This post includes a brief plot summary and an explanation about the ending of “The Autopsy of Jane Doe” (2016). Beware of spoilers.
Directed by André Øvredal, the supernatural horror film stars Emile Hirsch as Austin Tilden and Brian Cox as Tommy Tilden.
The film “The Autopsy of Jane Doe” follows the lives of father and son, Tommy Tilden and Austin Tiden, who run a morgue. One day, the police take an unidentified woman (Jane Doe) to the Tidens morgue. They found her at a crime scene among several other bodies. However, unlike the other victims, Jane Doe’s body had no visible injuries and was buried in the basement.
What Happens in “The Autopsy of Jane Doe”? (Plot Explained)
When Tommy and Austin start examining the body, they find many strange and disturbing things. Jane Doe’s tongue is cut, her eyes are cloudy, her lungs are blackened, her internal organs are scarred, and her bones are fractured. Also, they discover a cloth with mysterious symbols inside her stomach and many other foreign objects.
As father and son dig deeper, they realize that Jane Doe is not dead. She is somehow alive and causing supernatural phenomena in the morgue. Meanwhile, the lights flicker, the radio plays creepy songs, the corpses in the drawers come to life, and a tree falls, blocking the exit.
Tommy and Austin try to escape, but they are attacked by the reanimated bodies and their own hallucinations. Since father and son believe Jane Doe is behind the strange occurrences, they set her body on fire. To their surprise, Jane Doe’s body remains intact, the fire did not cause any injuries to her body.
In the process, Tommy accidentally kills Emma (Austin’s girlfriend). Desperate, father and son go back to the autopsy room. They want to find out who Jane Doe is and why she is doing this. It turns out that the unidentified woman was a victim of a witch hunt in the 17th century. The cloth in her stomach was a ritual to trap her evil spirit.
Tommy decides to sacrifice himself to save Austin. As his wrists and ankles begin to mimic Jane Doe’s injuries, her body begins to heal. To complete the ritual, Tommy cuts his own tongue. Austin ends his father’s misery by killing him.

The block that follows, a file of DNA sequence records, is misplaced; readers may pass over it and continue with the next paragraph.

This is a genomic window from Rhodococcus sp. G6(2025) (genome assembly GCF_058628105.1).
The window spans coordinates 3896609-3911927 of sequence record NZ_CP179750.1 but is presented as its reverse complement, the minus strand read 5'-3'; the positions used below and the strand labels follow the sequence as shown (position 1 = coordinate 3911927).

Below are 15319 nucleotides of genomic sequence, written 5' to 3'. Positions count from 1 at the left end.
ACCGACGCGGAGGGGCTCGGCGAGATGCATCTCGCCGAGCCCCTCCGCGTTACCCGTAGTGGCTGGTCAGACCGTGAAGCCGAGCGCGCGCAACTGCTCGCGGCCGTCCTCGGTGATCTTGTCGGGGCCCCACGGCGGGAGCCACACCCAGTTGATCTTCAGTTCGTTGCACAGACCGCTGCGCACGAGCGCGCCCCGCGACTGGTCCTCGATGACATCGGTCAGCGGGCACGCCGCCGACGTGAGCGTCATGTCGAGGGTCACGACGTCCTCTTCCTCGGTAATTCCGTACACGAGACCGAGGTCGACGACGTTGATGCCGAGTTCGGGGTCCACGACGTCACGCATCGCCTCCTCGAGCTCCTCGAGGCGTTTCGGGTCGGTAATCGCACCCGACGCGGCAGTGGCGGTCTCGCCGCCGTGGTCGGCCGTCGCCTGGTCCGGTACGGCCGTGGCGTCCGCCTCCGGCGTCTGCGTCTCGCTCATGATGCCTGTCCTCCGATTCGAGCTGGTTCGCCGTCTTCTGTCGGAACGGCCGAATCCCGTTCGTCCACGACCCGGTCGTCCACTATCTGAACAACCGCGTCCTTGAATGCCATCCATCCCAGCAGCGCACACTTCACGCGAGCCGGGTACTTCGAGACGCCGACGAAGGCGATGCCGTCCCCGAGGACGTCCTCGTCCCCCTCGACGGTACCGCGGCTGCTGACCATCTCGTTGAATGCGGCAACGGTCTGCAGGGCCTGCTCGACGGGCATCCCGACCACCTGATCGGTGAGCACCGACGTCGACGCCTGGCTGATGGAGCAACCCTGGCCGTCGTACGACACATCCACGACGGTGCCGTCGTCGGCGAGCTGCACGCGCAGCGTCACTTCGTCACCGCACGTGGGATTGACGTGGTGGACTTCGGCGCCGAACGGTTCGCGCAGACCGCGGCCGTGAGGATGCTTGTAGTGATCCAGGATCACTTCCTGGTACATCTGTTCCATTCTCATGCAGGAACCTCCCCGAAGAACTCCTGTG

While trying to escape, Austin hears the sheriff’s voice, but shortly after, he realizes that it’s another hallucination. Then Austin feels another presence near him. The sight of his late father startles him, causing the young man to trip over the railing and fall to his death.
The Ending of “The Autopsy of Jane Doe” Explained
The ending of “The Autopsy of Jane Doe” shows the police arriving at the Tildens mysterious crime scene. Meanwhile, Jane Doe’s body is still in the morgue without a single injury. The sheriff instructs the staff to take the corpse to another county. During the ambulance ride, the radio suddenly turns while Jane Doe wiggles one of her big toes.
Why did Jane Doe’s toe move?
Jane Doe’s toe moving at the end suggests that she is still alive. In addition, it seems that this woman is not a regular human but an evil supernatural entity. Nothing seems to be able to stop Jane Doe. Although Tommy and Austin tried to kill her, she has the ability to heal and regenerate herself. This means that no matter what people do to her, her body will always remain unscathed.
The Sheriff’s Arrival
Shortly after the Tildens’ horrific deaths, the sheriff and his team arrive at the morgue. His arrival at the crime scene affects the ending of “The Autopsy of Jane Doe” in two ways. First, it provides a contrast between the normal world outside and the horror inside the morgue. Second, it makes the audience question how much the sheriff knew about the curse. After all, he was adamant about sending the corpse as far away as possible.